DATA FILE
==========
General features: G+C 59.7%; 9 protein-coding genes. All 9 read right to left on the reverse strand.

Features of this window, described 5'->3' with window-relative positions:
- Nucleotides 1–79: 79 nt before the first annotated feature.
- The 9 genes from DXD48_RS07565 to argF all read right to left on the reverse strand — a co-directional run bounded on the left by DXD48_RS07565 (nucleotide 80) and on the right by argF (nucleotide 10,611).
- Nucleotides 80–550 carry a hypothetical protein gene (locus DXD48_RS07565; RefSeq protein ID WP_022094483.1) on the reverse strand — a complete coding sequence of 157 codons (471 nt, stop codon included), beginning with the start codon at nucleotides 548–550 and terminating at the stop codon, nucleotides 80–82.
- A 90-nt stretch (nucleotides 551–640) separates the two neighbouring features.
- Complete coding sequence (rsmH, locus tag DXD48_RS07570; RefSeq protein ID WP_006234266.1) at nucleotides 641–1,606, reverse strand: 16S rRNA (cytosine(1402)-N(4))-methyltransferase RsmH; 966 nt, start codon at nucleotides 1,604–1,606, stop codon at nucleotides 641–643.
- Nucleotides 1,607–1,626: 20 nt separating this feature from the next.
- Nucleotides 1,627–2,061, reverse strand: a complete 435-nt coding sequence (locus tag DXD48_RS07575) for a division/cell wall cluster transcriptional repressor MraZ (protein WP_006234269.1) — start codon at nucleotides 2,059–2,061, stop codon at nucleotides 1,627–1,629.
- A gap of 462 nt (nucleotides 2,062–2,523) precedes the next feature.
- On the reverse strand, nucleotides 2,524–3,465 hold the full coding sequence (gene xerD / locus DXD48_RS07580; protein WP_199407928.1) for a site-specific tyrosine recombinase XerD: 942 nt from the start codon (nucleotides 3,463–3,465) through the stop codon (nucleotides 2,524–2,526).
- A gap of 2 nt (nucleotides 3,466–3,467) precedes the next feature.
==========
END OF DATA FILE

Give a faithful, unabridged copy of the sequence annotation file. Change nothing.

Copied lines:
General features: G+C 59.7%; 9 protein-coding genes. All 9 read right to left on the reverse strand.

Features of this window, described 5'->3' with window-relative positions:
- Nucleotides 1–79: 79 nt before the first annotated feature.
- The 9 genes from DXD48_RS07565 to argF all read right to left on the reverse strand — a co-directional run bounded on the left by DXD48_RS07565 (nucleotide 80) and on the right by argF (nucleotide 10,611).
- Nucleotides 80–550 carry a hypothetical protein gene (locus DXD48_RS07565; RefSeq protein ID WP_022094483.1) on the reverse strand — a complete coding sequence of 157 codons (471 nt, stop codon included), beginning with the start codon at nucleotides 548–550 and terminating at the stop codon, nucleotides 80–82.
- A 90-nt stretch (nucleotides 551–640) separates the two neighbouring features.
- Complete coding sequence (rsmH, locus tag DXD48_RS07570; RefSeq protein ID WP_006234266.1) at nucleotides 641–1,606, reverse strand: 16S rRNA (cytosine(1402)-N(4))-methyltransferase RsmH; 966 nt, start codon at nucleotides 1,604–1,606, stop codon at nucleotides 641–643.
- Nucleotides 1,607–1,626: 20 nt separating this feature from the next.
- Nucleotides 1,627–2,061, reverse strand: a complete 435-nt coding sequence (locus tag DXD48_RS07575) for a division/cell wall cluster transcriptional repressor MraZ (protein WP_006234269.1) — start codon at nucleotides 2,059–2,061, stop codon at nucleotides 1,627–1,629.
- A gap of 462 nt (nucleotides 2,062–2,523) precedes the next feature.
- On the reverse strand, nucleotides 2,524–3,465 hold the full coding sequence (gene xerD / locus DXD48_RS07580; protein WP_199407928.1) for a site-specific tyrosine recombinase XerD: 942 nt from the start codon (nucleotides 3,463–3,465) through the stop codon (nucleotides 2,524–2,526).
- A gap of 2 nt (nucleotides 3,466–3,467) precedes the next feature.